Tips for surviving the cold from Environment Canada

Among lots of other things, watch for chest pain and arrhythmias.

Tips for surviving the cold from Environment Canada

Watch for cold related symptoms and complaints which include:
– Respiratory: shortness of breath, wheezing and cough
– Cardiovascular: chest pain and arrhythmias
– Circulation: colour change of finger and toes, pain, numbness and tickling sensation in extremities
– Muscle: pain, stiffness, swelling, restricted movement, weakness
– Skin: itching, pale.
If you experience these symptoms when exposed to the cold, move indoors and begin warming.

While anyone who isn’t dressed warmly is at risk in cold weather conditions, some are at greater risk than others for frost bite and hypothermia:
– homeless people
– outdoor workers
– people living in homes that are poorly insulated (with no heat or no power)
– people with certain medical conditions such as diabetes, peripheral neuropathy and diseases affecting the blood vessels, people taking certain medications including beta-blockers
– winter sport enthusiasts
– people who consume excess alcohol
– infants and
– seniors.

Wear appropriate clothing.
– Always wear clothing appropriate for the weather. Synthetic and wool fabrics provide better insulation. Some synthetic fabrics are designed to keep perspiration away from your body which keep you dry and further reduce your risk.
– Dress in layers with a wind resistant outer layer. You can remove layers if you get too warm (before you start sweating) or add a layer if you get cold.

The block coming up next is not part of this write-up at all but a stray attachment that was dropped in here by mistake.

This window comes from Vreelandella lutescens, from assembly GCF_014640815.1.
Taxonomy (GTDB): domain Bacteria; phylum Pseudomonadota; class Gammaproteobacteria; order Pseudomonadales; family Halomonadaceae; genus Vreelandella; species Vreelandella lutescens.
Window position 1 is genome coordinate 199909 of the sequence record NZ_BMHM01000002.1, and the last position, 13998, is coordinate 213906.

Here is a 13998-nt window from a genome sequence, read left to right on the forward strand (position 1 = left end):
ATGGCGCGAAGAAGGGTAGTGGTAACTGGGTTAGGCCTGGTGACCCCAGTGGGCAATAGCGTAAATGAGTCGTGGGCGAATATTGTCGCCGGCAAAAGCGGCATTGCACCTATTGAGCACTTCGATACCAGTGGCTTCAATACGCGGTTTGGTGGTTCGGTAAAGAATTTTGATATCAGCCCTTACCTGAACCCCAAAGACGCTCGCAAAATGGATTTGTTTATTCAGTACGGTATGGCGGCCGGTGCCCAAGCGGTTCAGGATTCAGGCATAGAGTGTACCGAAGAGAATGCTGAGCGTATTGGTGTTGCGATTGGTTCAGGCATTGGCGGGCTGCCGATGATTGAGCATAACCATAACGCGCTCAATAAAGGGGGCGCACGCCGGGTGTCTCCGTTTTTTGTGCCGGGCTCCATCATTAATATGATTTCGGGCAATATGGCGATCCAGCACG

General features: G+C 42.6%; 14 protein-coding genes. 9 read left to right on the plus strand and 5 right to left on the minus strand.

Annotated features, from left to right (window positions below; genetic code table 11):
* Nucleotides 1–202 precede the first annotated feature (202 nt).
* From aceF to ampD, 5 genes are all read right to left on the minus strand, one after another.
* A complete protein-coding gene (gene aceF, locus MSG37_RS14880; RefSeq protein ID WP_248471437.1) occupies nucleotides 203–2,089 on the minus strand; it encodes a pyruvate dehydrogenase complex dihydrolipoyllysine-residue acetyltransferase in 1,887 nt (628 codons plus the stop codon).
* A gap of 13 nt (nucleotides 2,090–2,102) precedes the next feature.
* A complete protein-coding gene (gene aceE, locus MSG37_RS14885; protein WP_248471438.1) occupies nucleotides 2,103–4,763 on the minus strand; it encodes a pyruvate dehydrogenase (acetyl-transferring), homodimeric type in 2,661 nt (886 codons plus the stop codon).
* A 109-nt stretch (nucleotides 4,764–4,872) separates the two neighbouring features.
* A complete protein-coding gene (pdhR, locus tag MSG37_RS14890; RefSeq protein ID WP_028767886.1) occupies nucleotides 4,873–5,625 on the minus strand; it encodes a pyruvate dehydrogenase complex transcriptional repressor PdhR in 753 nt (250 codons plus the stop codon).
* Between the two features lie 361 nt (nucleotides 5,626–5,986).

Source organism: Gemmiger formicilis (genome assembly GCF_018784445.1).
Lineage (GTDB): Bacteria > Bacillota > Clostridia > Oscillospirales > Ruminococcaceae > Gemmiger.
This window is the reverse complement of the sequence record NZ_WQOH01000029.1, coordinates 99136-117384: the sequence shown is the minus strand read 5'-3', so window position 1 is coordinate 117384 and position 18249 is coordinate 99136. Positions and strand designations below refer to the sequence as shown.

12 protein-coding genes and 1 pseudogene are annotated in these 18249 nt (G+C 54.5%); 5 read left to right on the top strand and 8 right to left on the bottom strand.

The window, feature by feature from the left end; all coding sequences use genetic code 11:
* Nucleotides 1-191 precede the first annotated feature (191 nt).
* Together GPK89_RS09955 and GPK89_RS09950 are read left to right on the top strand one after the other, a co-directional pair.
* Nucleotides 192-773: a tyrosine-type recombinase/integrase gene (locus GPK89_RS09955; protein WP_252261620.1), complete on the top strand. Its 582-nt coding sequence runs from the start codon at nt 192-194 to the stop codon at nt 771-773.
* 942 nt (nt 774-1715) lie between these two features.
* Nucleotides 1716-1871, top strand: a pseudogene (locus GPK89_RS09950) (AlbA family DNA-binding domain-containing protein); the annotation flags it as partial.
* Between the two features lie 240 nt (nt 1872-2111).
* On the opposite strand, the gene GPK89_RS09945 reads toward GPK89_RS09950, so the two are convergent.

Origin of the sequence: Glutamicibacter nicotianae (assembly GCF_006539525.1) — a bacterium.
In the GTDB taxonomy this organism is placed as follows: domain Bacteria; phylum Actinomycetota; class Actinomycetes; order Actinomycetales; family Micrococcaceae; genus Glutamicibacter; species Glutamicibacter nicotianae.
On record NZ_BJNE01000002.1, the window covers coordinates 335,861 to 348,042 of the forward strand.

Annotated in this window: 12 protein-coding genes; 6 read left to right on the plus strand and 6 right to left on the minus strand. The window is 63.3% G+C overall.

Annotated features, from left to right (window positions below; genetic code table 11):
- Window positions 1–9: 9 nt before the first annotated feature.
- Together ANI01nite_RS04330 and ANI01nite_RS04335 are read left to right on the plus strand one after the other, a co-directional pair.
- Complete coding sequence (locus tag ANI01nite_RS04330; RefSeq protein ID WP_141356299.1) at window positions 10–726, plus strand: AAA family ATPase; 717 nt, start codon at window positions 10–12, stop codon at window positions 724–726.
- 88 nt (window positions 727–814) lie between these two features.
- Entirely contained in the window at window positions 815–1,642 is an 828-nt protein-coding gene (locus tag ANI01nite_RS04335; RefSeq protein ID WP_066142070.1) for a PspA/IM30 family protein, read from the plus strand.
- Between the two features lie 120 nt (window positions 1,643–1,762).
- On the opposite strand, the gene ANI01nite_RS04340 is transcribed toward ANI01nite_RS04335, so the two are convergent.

– Wear warm socks, gloves, a hat and scarf in cold weather. Be sure to cover your nose to protect it.
– If you get wet, change into dry clothing as soon as possible. You lose heat faster when you’re wet.

Thanks to Terry Homeniuk for this link

3 thoughts on “Tips for surviving the cold from Environment Canada

  1. I should mention that those tips are generally on the extreme cold warnings, along with tips and explanations of the various warnings when Environment Canada issues a warning. The interesting thing is that the warning for the BC Peace region had the “watch for cold related symptoms” statement while the Yoho/Kootenay warning had the “those at risk” statement.

    BTW, if anyone’s wondering, I only post warnings and weather summaries if there’s at least 30cm (1 foot) of snow forecast, extreme wind chills and record lows. For those I’ll show the full weather statement. Any other lesser winter warnings, I’ll only show them if I’m posting any extreme warnings (i.e. less than 30cm of snow, freezing rain, blizzards, snow squalls, etc). As for summaries, I’ll only show provinces and territories that have extreme values. Other provinces and territories that have lesser values, I don’t post.

    The only times I’ll post lesser amounts is when it’s spring when winter weather is more uncommon.

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